Hartford Schools Ad Campaign Angers Sheff PlaintiffsDownload Audio
Hartford Schools Ad Campaign Angers Sheff Plaintiffs
Last week, we reported that an advertising campaign by the Hartford Public Schools upset state education officials. Now, as WNPR's Jeff Cohen reports, plaintiffs a landmark school desegregation case say the "Choose Hartford" ad strategy could land everybody back in court.
The radio ad begins with the sound of balls spinning in a lottery before it warns parents of the gamble of a state magnet school.
"Your child's education is a right and not a game, so why risk their education on a lottery and then a waiting list?"
As Hartford parents considered whether to send their students to state magnet schools, the language of the public schools' print, radio, and television ads has upset state education officials and the plaintiffs in the Sheff versus O'Neill lawsuit.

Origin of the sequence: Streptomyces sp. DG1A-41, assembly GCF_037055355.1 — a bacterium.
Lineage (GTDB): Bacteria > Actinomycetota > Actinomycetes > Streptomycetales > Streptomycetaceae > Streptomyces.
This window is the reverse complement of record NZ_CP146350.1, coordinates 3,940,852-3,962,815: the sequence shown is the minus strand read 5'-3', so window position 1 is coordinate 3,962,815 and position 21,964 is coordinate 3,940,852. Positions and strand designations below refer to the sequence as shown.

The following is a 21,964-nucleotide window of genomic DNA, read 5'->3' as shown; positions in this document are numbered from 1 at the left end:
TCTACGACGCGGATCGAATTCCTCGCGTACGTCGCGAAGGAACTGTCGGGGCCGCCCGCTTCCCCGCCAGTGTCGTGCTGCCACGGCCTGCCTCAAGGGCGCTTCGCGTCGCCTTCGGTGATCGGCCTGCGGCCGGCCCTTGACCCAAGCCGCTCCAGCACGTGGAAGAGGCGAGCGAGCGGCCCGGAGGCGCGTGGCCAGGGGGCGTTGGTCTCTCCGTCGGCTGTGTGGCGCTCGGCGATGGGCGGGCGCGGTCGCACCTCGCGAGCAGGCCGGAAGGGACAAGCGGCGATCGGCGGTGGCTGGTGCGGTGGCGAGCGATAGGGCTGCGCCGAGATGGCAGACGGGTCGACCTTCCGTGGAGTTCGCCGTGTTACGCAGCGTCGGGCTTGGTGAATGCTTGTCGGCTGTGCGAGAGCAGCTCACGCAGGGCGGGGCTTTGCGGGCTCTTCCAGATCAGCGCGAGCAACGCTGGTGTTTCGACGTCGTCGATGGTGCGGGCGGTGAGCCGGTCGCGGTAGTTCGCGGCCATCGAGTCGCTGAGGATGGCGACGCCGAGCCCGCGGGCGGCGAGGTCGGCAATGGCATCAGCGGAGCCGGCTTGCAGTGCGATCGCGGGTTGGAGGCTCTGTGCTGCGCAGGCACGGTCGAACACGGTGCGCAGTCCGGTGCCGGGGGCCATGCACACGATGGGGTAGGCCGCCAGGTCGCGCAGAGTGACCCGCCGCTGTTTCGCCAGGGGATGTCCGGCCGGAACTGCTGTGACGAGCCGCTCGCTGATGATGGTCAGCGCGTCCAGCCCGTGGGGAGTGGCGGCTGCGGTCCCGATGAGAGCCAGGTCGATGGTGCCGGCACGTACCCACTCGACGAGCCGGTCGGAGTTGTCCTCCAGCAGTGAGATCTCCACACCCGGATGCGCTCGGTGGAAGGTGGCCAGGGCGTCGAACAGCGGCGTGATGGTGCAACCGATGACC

"I think the message is to dissuade them from leaving the city to seek educational opportunities outside of Hartford."
That's Dennis Parker. He's the director of the Racial Justice Program at the American Civil Liberties Union in New York -- which represents plaintiffs in the case.
"We have no problem with saying consider all of the options that are open to you. But, you know, to have to say, we're great and these other things are a danger to you -- it turns it into a political campaign."
There is a continuing tension between state and city education officials. The state, in trying to comply with Sheff and create diverse educational environments, has built magnet schools that often take Hartford students out of the city. Meanwhile, the city's schools are working to make it so students won't have to leave to get a good education. Parker says students should have the choice to do either.
"To suggest that you are subjecting your child to some kind of educational disadvantage by considering sending them to Farmington or to Simsbury or to any of the excellent magnet schools that are located outside of Hartford is, again, irresponsible."
Parker has asked school Superintendent Steven Adamowski to revise his ad campaign. Adamowski did not respond to requests for comment, but he told the Connecticut Mirror
that Parker's request was inappropriate.
The ACLU is now considering legal options.
For WNPR, I'm Jeff Cohen.